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What the Chiefs should do at tight end

A breakdown of the 2021 Chiefs roster — one position at a time.

Divisional Round - Cleveland Browns v Kansas City Chiefs Photo by Jamie Squire/Getty Images

With free agency scheduled to officially open on March 17, it’s a good time to take a closer look at positions of need on the Kansas City Chiefs. I have looked at the offensive tackles, defensive ends, wide receivers, centers, cornerbacks, guards, and linebackers. In this article, I’ll examine the tight ends.

Who they have

Kansas City Chiefs v Buffalo Bills Photo by Bryan M. Bennett/Getty Images

Travis Kelce

In his All-Pro 2020 season, Kelce started every game besides Week 17. He played 82% of the regular-season offensive snaps and roughly 90% of the playoff snaps. Kelce led the Chiefs in targets (145), receptions (105) and receiving yards (1,416). His receiving yardage total was the second-most of any NFL player during the regular season — and the most by a tight end in NFL history. In the postseason, Kelce also led the team in targets (39), receptions (31), receiving yards (360) and touchdown catches (three).

Kelce was debatably at the peak of his powers in 2020. He doesn’t have the straight-ahead speed he used to have, but he’s mastered running routes and diagnosing coverages to make up for it. On top of that, his chemistry with Mahomes makes him nearly unguardable without two defenders.

He’ll turn 32 in October and is currently signed through the 2025 season. He’s been incredibly durable in his career since the knee injury in his rookie season. Eventually, age and mileage will catch up to him though. It could be smart to get out ahead of it in 2021 by reducing Kelce’s snaps — and finding a backup capable of spelling him.

My opinion: Be proactive with wear-and-tear on Kelce; add a capable, second tight end.

Evan Baylis and Sean Culkin

Both players were signed to reserve/future deals following the 2020 season. Since entering the league undrafted in 2017, Baylis has played 11 total games with three different teams; he’s seen 71 offensive snaps with no statistics recorded. He earned his first career start for the Arizona Cardinals in Week 12 of 2020.

Culkin was also signed after going undrafted in the 2017 draft. He’s played 19 career games, recording two catches for 38 yards on three targets. He last played in Week 4 of 2019 for the Los Angeles Chargers. In that game, he recorded a 12-yard catch and played a career-high 58% of the offensive snaps — but unfortunately, he tore his Achilles later in the game.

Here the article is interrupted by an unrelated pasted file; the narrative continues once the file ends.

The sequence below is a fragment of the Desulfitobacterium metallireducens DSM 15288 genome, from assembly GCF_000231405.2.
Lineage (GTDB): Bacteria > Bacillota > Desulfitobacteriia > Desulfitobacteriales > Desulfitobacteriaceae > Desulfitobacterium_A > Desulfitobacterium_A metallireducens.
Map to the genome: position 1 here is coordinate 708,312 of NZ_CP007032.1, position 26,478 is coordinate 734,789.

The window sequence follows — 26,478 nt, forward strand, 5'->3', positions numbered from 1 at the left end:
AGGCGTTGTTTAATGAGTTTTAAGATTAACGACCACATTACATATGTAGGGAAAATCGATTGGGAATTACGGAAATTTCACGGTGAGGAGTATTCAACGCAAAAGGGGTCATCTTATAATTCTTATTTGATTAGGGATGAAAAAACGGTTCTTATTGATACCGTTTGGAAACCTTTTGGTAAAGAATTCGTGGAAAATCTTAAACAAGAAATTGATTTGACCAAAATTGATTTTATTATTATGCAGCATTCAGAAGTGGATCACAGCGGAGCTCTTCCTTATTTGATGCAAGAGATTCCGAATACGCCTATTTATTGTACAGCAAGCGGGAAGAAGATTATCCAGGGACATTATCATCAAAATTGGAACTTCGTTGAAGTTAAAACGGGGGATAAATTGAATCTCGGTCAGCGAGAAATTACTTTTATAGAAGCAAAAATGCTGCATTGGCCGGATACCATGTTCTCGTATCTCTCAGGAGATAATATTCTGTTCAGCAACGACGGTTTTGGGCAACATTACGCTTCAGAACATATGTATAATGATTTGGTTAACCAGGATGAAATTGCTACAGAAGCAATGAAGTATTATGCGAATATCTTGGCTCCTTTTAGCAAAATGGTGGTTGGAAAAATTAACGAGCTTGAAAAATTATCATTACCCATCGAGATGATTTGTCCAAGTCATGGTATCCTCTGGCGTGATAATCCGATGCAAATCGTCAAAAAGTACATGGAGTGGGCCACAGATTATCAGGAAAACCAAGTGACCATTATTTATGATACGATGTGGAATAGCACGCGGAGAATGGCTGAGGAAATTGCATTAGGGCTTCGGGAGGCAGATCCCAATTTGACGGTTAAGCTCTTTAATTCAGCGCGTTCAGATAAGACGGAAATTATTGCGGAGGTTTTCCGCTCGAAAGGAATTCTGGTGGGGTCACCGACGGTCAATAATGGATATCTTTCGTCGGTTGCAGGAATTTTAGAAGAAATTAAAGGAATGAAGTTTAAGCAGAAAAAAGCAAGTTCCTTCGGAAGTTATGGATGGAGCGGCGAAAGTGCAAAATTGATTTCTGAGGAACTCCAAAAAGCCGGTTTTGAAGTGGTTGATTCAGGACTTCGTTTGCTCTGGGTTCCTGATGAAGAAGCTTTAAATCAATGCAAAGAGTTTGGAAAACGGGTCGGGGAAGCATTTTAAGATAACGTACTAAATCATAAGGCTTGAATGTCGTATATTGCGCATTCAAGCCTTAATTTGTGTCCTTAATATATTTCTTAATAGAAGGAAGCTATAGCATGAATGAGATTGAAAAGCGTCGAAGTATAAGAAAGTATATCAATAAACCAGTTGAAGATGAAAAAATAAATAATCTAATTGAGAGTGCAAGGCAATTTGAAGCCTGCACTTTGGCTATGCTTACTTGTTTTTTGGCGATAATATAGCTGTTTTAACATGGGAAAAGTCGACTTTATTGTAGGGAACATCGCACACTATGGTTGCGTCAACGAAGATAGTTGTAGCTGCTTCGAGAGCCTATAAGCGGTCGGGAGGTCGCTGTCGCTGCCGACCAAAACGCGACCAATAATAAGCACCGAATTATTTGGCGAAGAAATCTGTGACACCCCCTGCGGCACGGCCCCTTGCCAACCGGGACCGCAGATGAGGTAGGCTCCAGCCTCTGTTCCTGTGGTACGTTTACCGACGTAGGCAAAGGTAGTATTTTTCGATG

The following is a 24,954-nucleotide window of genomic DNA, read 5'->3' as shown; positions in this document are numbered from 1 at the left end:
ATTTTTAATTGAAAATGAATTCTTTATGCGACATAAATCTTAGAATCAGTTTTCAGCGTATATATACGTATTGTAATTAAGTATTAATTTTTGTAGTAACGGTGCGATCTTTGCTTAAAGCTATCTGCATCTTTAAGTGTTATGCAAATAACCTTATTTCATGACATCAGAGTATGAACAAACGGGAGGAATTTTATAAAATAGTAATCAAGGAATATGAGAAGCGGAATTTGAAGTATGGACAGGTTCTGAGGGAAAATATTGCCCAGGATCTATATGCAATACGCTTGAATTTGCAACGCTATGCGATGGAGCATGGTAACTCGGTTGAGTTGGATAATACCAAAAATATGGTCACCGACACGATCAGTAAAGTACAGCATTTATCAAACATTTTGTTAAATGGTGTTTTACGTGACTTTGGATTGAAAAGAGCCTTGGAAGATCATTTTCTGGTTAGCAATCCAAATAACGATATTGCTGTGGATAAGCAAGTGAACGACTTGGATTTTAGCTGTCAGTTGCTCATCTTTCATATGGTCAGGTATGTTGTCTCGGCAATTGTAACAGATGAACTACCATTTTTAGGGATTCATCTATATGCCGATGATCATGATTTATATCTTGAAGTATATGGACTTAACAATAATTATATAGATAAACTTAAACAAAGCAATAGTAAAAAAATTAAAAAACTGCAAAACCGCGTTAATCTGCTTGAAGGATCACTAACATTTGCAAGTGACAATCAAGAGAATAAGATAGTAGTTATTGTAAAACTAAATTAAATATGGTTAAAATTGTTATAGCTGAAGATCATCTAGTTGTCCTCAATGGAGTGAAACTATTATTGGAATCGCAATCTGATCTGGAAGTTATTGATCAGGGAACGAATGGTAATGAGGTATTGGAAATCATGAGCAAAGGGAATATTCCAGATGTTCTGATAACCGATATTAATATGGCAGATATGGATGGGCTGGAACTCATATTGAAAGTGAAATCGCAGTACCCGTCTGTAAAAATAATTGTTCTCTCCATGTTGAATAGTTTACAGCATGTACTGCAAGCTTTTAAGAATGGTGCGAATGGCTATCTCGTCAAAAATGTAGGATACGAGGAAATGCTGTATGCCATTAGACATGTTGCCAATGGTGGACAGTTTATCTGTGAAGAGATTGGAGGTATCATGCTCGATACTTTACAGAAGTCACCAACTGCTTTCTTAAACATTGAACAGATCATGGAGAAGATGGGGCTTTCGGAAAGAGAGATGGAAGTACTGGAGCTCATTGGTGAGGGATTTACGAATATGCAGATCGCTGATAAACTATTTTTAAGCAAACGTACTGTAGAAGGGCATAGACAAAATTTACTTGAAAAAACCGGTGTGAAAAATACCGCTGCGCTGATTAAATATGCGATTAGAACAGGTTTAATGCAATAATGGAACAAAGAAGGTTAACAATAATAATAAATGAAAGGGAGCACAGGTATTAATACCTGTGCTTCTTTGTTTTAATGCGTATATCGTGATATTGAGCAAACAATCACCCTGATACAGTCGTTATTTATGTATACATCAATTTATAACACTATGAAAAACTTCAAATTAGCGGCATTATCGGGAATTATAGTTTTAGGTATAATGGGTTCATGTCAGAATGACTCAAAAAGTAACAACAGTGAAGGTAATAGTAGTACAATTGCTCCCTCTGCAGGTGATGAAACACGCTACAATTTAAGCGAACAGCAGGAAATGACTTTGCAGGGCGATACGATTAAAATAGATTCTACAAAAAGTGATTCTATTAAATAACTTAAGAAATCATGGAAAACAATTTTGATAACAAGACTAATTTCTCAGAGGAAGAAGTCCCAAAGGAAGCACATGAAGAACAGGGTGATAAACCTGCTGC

These two will be fighting for that third-string tight end job unless the Chiefs continue to be okay with mediocre play from their second tight end.

My opinion: Add a more capable player than these two.

Who they could sign

The Chiefs haven’t had a legitimate pass-catching threat behind Kelce since Demetrius Harris in 2018. Restricted free agent Deon Yelder has shown spurts, but it’s been reported that he will not be re-signing. Nick Keizer — last year’s second tight end — is also a restricted free agent.

I believe it’s in the Chiefs’ best interest to invest as much as they ever have in a tight end to pair with Kelce. Some available free-agent options include former Minnesota Viking Kyle Rudolph, the Los Angeles Rams’ Gerald Everett, the Buffalo Bills’ Tyler Kroft and Indianapolis Colt Trey Burton. They could also bring back the aforementioned Harris, who is a 30-year old unrestricted free agent.

Another solution could be Philadephlia Eagles’ veteran tight end Zach Ertz, who the Chiefs are reported to have interest in trading for.

Who they could draft

My preferred route to address this position is through the draft. Find a tight end with some receiving upside. I wouldn’t advocate for it as the first pick, but any selection after that should have tight end in consideration at the least.

Higher-tier prospects include Penn State’s Pat Freiermuth, Miami’s Brevin Jordan — who the Chiefs have had consistent contact with — and Notre Dame’s Tommy Tremble. In the later rounds, the Chiefs could look at Boston College’s Hunter Long, Ole Miss’ Kenny Yeboah or BYU’s Matt Bushman.

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